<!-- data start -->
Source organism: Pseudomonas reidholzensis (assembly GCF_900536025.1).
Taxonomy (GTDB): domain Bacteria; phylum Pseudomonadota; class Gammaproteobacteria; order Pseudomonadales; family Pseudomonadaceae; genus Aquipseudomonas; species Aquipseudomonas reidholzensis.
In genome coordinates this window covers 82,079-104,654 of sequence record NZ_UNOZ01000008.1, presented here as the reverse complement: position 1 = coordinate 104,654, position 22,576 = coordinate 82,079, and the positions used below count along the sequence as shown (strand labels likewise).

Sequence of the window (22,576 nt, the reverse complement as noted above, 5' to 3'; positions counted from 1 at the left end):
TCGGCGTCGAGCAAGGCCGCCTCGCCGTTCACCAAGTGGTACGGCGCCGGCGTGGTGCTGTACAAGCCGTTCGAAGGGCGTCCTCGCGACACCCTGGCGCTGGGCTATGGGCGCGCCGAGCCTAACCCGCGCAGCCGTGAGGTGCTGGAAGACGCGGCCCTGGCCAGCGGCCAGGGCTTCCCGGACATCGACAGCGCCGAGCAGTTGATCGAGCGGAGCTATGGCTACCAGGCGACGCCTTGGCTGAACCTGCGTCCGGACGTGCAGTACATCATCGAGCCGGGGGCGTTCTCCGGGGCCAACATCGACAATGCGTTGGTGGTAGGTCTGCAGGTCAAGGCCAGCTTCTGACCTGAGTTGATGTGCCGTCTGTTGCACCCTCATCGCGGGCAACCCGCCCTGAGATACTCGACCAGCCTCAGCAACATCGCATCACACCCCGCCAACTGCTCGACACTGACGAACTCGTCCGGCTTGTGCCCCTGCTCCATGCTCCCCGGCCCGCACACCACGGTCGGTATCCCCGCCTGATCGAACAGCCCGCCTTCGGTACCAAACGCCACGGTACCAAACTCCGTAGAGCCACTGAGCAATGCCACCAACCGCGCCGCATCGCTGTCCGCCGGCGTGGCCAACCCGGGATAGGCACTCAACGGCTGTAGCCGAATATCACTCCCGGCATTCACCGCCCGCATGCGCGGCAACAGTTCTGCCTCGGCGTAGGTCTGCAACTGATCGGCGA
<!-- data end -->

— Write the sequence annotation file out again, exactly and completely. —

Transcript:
Source organism: Pseudomonas reidholzensis (assembly GCF_900536025.1).
Taxonomy (GTDB): domain Bacteria; phylum Pseudomonadota; class Gammaproteobacteria; order Pseudomonadales; family Pseudomonadaceae; genus Aquipseudomonas; species Aquipseudomonas reidholzensis.
In genome coordinates this window covers 82,079-104,654 of sequence record NZ_UNOZ01000008.1, presented here as the reverse complement: position 1 = coordinate 104,654, position 22,576 = coordinate 82,079, and the positions used below count along the sequence as shown (strand labels likewise).

Sequence of the window (22,576 nt, the reverse complement as noted above, 5' to 3'; positions counted from 1 at the left end):
TCGGCGTCGAGCAAGGCCGCCTCGCCGTTCACCAAGTGGTACGGCGCCGGCGTGGTGCTGTACAAGCCGTTCGAAGGGCGTCCTCGCGACACCCTGGCGCTGGGCTATGGGCGCGCCGAGCCTAACCCGCGCAGCCGTGAGGTGCTGGAAGACGCGGCCCTGGCCAGCGGCCAGGGCTTCCCGGACATCGACAGCGCCGAGCAGTTGATCGAGCGGAGCTATGGCTACCAGGCGACGCCTTGGCTGAACCTGCGTCCGGACGTGCAGTACATCATCGAGCCGGGGGCGTTCTCCGGGGCCAACATCGACAATGCGTTGGTGGTAGGTCTGCAGGTCAAGGCCAGCTTCTGACCTGAGTTGATGTGCCGTCTGTTGCACCCTCATCGCGGGCAACCCGCCCTGAGATACTCGACCAGCCTCAGCAACATCGCATCACACCCCGCCAACTGCTCGACACTGACGAACTCGTCCGGCTTGTGCCCCTGCTCCATGCTCCCCGGCCCGCACACCACGGTCGGTATCCCCGCCTGATCGAACAGCCCGCCTTCGGTACCAAACGCCACGGTACCAAACTCCGTAGAGCCACTGAGCAATGCCACCAACCGCGCCGCATCGCTGTCCGCCGGCGTGGCCAACCCGGGATAGGCACTCAACGGCTGTAGCCGAATATCACTCCCGGCATTCACCGCCCGCATGCGCGGCAACAGTTCTGCCTCGGCGTAGGTCTGCAACTGATCGGCGA